The great eclipse: How Ted Cruz took Marco Rubio's tea-party crown

“The base is not about personalities, it’s about trusting that you will fight for the things I believe in,” says another conservative aide. “Rubio never really did anything before immigration reform to build up that trust, and he hasn’t done anything since then to stand out and say to conservatives: ‘You were right about me, I will stand, fight, and take shots from the establishment.’”

Enter Ted Cruz. Like Rubio, he ran against and defeated the establishment GOP candidate. Cruz promised to shake things up, to be a different kind of senator. “If I go to Washington and just have a good voting record, I will consider myself a failure,” he said repeatedly on the campaign trail. He has certainly lived up to his promise, most recently by leading the effort to defund Obamacare, battling considerable skepticism from members of his own party and waging a 21-hour filibuster on the Senate floor in defense of the strategy. Meanwhile, Cruz’s voting record, as scored by Heritage Action, is a perfect 100 percent, compared to Rubio’s 86 percent

Cruz’s rapid assent has been compared to that of Barack Obama, who as a freshman senator went out of his way to endear himself to his party’s base and position himself to run for higher office in the future. “It’s obvious that he came here with a very different approach, to elevate himself and propel himself to national aspirations,” a GOP strategist tells National Review Online. But Cruz has also become a powerful force within Congress, wielding considerable influence with conservatives in the House. His efforts have almost singlehandedly foiled House speaker John Boehner’s plans on multiple occasions.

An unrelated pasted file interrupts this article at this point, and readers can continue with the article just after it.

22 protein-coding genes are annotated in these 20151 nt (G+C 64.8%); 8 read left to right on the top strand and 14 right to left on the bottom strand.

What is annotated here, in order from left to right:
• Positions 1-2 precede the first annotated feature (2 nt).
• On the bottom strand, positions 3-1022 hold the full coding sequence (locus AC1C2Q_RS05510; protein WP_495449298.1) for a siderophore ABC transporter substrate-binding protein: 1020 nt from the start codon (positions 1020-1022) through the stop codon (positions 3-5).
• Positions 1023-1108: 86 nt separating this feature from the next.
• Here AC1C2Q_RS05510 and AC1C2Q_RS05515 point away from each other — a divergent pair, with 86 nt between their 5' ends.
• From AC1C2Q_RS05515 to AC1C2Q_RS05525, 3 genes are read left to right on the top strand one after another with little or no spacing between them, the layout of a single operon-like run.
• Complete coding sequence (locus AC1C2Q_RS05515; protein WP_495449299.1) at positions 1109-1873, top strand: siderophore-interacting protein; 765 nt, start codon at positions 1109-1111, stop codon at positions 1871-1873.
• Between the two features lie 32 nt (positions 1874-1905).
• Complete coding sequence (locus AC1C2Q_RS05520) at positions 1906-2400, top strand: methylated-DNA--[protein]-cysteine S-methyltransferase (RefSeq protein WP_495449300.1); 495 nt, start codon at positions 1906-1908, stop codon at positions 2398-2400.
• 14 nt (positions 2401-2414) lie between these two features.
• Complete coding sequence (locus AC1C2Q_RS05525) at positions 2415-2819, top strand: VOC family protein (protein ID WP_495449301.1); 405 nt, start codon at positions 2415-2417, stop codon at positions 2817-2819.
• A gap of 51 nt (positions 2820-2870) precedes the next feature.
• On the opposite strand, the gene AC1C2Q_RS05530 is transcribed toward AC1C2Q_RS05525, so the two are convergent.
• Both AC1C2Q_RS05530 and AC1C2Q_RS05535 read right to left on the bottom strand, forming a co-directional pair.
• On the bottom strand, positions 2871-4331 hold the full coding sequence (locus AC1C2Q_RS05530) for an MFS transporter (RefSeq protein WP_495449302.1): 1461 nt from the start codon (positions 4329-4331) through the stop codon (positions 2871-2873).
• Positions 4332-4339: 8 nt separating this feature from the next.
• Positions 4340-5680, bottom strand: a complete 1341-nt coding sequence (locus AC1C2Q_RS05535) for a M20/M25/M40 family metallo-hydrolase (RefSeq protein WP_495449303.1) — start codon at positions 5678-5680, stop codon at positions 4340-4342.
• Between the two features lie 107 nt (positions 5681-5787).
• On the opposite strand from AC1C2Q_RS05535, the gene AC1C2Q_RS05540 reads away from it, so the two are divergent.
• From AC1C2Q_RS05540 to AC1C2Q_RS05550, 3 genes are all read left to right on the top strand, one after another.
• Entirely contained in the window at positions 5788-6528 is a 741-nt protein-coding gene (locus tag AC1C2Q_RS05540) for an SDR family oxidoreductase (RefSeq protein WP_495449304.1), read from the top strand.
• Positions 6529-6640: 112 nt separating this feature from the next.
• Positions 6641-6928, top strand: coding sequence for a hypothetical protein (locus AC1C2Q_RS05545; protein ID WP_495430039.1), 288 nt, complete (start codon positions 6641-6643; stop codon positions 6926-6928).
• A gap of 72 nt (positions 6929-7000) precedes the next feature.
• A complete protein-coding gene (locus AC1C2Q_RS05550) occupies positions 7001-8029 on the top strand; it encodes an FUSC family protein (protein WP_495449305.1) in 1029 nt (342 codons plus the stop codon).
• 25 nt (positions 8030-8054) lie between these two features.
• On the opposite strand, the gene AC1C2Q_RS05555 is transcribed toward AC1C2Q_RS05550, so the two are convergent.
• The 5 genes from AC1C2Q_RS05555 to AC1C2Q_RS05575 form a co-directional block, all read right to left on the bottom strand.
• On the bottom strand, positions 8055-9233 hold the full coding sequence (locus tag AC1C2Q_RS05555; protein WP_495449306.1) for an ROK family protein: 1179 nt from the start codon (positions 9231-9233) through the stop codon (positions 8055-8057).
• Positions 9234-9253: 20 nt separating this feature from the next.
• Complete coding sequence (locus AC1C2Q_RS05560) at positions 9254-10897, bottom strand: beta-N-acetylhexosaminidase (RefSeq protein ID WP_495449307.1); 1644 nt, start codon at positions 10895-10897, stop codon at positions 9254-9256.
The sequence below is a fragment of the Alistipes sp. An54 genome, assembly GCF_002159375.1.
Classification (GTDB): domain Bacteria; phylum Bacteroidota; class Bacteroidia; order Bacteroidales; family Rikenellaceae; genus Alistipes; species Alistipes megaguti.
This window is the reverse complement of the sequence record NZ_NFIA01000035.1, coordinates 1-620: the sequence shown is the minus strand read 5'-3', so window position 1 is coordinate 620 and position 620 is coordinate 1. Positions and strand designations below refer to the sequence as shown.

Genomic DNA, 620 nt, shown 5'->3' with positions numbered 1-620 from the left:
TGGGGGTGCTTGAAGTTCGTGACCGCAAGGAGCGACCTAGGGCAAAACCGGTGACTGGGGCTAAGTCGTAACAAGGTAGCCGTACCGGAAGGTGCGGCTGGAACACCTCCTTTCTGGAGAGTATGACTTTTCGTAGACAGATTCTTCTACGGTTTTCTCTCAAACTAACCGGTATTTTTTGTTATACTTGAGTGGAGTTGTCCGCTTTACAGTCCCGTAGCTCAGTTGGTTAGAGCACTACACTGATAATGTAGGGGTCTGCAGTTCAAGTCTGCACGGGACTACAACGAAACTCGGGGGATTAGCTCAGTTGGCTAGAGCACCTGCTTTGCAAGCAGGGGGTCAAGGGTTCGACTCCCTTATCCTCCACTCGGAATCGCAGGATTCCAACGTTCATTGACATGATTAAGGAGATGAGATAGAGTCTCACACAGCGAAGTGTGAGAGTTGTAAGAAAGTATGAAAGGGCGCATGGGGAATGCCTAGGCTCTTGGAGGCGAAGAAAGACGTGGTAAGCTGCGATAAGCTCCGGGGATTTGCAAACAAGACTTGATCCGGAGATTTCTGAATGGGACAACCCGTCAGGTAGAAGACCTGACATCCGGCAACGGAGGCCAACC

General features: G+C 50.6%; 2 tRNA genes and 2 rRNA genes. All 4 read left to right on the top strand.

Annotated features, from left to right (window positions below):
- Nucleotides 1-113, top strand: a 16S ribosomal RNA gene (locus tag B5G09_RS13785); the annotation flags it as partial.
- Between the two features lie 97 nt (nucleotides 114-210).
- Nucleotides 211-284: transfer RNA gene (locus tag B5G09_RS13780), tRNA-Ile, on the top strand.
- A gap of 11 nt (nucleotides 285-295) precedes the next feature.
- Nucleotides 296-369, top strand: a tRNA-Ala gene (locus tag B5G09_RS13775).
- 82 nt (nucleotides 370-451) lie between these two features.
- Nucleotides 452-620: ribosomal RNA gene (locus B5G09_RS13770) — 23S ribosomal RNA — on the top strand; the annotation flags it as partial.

In what some view as an effort to curry favor with the base, Rubio joined Cruz in the campaign to defund Obamacare, but he has played a conspicuously subdued role, to the point where it is easy to forget that he is involved at all. “No one can say that Marco Rubio is the face of the shutdown,” says a senior GOP aide. Of course, that might not be wholly a bad thing, given the extent to which Cruz has alienated members of his own party over the past few months.